• Topic: Economics
  • Political Geography: Europe, Asia
  • Author: Fraser Cameron
  • Publication Date: 05-2010
  • Content Type: Journal Article
  • Journal: International Politics
  • Institution: Palgrave Macmillan
  • Abstract: This article reviews the European Union's policy towards Asia since 2001, when an ambitious Communication from the European Commission suggested that the EU should play a political and security role in the region commensurate with its economic strength. After assessing a number of political and security issues in Asia, the article concludes that the EU has had little or no impact on the major geopolitical issues but that it is making some impact on security issues of lesser importance. The article also touches on integration as a contribution to security. It reviews the limited progress in Asian integration and suggests that the basic criteria for integration are missing in Asia. Some aspects of the EU model, however, might be useful for Asian countries wishing to move forward towards closer integration.
  • Topic: Security, Politics
  • Political Geography: Europe, Asia
  • Author: Ralph Pettman
  • Publication Date: 05-2010
  • Content Type: Journal Article
  • Journal: International Politics
  • Institution: Palgrave Macmillan
  • Abstract: How have European state-makers managed to coordinate various key activities to the point where many of them see the European Union as providing a model for the rest of the world in general and Asia in particular? For example, most of Europe now shares a common market and a common currency. This was originally considered unthinkable. However, most European state-makers did surrender significant aspects of their sovereign power to make this happen. State-makers in the Asian region have not yet followed suit. This tells us something about their competing politico-strategic, economic and social concerns. Asian state-makers are nonetheless capable of sustaining their own form of regionalism. This tells us something about the different politico-cultural context in which they live. This context makes it possible to promote distinctly 'Asian' perspectives. It provides an Asian alternative to European regionalism and a way of compensating for the limits and distortions of the European Union.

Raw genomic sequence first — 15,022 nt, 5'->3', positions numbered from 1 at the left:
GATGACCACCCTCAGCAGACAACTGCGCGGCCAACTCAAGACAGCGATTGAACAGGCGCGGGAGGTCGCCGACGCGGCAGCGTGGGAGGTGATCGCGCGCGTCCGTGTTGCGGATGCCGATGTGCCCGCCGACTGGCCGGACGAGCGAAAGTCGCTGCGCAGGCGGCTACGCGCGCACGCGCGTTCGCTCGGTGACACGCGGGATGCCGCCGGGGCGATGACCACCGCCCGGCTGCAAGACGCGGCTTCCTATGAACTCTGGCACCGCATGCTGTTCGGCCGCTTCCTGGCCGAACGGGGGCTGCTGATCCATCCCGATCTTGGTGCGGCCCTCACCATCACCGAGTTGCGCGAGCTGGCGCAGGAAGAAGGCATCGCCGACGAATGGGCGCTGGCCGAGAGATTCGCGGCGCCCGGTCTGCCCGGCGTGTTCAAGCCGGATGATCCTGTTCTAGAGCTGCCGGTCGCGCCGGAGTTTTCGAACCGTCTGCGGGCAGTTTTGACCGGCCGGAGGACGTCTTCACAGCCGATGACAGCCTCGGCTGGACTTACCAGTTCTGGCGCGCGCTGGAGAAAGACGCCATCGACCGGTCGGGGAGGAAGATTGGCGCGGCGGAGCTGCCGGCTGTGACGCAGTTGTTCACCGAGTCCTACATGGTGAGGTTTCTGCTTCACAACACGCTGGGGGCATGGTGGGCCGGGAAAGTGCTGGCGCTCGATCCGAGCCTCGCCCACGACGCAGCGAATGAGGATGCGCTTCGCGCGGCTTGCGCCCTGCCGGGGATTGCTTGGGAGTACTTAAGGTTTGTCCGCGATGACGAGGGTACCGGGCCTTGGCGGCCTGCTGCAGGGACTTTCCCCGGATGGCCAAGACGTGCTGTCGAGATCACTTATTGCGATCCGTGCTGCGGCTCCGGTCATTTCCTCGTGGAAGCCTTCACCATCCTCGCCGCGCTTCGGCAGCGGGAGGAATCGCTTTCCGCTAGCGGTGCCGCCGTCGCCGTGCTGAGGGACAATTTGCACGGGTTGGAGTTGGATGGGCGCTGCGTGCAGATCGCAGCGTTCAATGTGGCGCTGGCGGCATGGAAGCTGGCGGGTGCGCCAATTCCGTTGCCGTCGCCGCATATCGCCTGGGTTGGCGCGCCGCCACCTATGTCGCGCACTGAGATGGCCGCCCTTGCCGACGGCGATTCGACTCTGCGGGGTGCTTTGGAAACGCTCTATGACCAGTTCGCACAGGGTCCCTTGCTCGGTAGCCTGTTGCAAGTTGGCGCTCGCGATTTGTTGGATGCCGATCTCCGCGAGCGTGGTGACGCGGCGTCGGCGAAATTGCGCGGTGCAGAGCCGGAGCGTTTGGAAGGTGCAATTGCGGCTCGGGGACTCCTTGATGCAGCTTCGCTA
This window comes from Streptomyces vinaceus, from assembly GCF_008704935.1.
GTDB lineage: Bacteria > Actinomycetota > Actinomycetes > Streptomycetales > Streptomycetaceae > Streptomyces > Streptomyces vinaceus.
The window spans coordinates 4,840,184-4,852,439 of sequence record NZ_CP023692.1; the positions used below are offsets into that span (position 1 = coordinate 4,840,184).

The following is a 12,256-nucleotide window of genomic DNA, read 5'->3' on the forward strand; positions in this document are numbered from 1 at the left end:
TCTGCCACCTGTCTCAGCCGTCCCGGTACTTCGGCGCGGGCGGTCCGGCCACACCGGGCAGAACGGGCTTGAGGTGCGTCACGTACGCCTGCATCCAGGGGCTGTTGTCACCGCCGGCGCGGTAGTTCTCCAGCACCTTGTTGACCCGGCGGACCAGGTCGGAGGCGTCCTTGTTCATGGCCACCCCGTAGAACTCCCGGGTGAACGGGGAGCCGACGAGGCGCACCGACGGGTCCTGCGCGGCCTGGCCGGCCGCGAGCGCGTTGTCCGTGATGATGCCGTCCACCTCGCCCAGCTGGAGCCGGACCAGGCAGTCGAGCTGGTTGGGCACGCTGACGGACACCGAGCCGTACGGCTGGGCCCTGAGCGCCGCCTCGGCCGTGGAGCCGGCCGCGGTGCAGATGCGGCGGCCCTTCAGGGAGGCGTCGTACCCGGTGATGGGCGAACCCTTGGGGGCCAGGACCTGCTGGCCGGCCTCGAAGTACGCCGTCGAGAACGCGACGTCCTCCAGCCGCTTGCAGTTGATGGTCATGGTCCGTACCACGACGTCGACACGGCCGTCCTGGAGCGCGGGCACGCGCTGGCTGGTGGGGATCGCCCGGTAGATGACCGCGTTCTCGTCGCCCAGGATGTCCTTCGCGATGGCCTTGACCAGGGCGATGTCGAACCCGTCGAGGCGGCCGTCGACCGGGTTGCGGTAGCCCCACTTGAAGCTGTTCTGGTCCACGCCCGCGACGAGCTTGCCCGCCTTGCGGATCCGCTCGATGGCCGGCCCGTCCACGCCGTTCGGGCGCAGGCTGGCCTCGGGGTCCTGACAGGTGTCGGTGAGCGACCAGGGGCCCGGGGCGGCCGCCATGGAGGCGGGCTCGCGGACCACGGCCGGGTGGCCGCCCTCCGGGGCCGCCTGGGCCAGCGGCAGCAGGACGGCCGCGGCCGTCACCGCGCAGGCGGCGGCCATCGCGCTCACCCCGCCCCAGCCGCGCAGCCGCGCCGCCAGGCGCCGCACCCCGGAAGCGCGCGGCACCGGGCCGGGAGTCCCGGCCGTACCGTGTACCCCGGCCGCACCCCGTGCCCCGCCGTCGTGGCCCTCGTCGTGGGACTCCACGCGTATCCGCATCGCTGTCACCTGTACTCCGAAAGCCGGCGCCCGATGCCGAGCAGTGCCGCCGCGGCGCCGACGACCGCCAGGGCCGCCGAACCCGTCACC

• Political Geography: Europe, Asia
  • Author: Philomena Murray
  • Publication Date: 05-2010
  • Content Type: Journal Article
  • Journal: International Politics
  • Institution: Palgrave Macmillan
  • Abstract: In comparative regional integration (RI) analysis, the European Union's (EU) advancing of its own experience as a model is a significant problem. This article explores this problem by focusing on comparative aspects of RI in the EU and East Asia. It argues that there are important and valid aspects of comparison, such as the origins and objectives of these two regions, but fewer points of comparison between the two when it comes to achieving their objectives. It suggests that historical differences between the two regions constitute the major reason that a direct comparison is neither useful nor productive. It analyses the centrality and the exceptionalism of the EU in much of the comparative RI literature. It agues that the promotion of the EU experience as a form of model or paradigm is far from analytically helpful – the method of comparative analysis needs be the focus of our study as much as the objects of comparison. The article examines how the centrality of the EU in some analysis can amount to a form of de facto snobbery in the positioning of the EU on a rather unsteady pedestal. This 'integration snobbery' – to coin a phrase utilized by an EU official – is not constructive for comparative analysis of the EU and East Asia.
  • Political Geography: Europe, East Asia